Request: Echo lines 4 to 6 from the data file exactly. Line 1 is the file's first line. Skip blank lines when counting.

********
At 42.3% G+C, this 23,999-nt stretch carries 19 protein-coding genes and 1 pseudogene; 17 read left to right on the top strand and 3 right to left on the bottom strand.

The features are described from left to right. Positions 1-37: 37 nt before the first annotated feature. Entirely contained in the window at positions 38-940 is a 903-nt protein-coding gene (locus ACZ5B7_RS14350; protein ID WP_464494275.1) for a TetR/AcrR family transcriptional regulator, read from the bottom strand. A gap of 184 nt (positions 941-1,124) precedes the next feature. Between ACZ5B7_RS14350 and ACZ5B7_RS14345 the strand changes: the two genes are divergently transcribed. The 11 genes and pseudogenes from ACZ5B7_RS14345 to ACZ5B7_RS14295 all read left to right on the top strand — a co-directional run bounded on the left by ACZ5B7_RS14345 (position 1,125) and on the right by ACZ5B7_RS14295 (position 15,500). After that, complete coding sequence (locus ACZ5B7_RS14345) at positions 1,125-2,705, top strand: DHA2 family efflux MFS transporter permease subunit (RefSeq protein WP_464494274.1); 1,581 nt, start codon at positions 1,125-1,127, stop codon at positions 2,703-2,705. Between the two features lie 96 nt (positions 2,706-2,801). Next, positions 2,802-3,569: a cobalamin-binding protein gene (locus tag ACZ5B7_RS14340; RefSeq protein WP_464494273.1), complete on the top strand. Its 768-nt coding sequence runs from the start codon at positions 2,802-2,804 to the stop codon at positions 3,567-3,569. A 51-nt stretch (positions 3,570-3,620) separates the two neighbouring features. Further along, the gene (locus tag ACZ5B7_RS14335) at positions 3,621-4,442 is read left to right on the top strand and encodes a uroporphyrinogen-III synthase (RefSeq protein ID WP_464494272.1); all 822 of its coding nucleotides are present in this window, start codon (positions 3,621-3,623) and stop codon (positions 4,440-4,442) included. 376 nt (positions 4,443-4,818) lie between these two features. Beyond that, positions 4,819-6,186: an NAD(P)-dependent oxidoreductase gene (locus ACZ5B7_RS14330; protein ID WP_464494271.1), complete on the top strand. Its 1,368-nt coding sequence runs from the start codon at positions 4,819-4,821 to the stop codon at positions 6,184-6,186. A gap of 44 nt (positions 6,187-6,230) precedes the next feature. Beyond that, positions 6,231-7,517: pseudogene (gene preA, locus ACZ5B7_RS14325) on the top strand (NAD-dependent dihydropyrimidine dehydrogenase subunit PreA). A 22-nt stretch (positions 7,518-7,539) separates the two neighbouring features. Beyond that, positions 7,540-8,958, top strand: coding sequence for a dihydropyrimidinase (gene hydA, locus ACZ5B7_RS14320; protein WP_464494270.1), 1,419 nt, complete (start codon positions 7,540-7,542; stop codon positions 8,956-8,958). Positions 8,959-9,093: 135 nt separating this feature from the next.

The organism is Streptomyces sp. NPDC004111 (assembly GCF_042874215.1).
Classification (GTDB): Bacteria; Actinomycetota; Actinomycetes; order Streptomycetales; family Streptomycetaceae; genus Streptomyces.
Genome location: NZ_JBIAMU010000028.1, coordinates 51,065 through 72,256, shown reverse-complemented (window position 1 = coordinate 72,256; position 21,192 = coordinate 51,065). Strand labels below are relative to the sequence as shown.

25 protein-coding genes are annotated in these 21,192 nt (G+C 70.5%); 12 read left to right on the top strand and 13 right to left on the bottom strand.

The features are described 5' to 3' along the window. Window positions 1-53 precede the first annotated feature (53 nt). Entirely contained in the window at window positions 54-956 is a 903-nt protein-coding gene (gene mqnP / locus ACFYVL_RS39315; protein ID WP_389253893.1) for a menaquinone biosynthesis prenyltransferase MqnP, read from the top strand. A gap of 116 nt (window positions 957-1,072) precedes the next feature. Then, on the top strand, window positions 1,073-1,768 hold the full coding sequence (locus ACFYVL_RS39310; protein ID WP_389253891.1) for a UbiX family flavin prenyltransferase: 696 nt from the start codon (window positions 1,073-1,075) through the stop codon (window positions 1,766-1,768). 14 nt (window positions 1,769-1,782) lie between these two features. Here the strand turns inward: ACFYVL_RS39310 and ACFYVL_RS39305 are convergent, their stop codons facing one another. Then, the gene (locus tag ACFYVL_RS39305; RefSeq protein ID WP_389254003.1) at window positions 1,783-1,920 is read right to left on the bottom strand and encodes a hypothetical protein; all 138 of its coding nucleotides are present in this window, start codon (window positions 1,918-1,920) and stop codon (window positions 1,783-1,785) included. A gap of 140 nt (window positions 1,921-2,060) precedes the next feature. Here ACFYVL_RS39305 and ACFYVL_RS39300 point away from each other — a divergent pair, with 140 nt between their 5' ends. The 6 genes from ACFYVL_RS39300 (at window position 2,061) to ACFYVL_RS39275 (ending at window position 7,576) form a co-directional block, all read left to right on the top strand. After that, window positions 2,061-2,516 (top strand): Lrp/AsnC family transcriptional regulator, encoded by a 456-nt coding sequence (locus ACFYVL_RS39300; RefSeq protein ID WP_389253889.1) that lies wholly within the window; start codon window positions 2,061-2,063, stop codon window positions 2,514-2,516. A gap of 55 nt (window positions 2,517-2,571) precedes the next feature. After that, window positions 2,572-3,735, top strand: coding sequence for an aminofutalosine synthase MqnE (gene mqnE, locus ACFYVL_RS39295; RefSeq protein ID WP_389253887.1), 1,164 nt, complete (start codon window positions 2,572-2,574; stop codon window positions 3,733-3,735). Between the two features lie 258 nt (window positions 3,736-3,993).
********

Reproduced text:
Classification (GTDB): Bacteria; Actinomycetota; Actinomycetes; order Streptomycetales; family Streptomycetaceae; genus Streptomyces.
Genome location: NZ_JBIAMU010000028.1, coordinates 51,065 through 72,256, shown reverse-complemented (window position 1 = coordinate 72,256; position 21,192 = coordinate 51,065). Strand labels below are relative to the sequence as shown.

25 protein-coding genes are annotated in these 21,192 nt (G+C 70.5%); 12 read left to right on the top strand and 13 right to left on the bottom strand.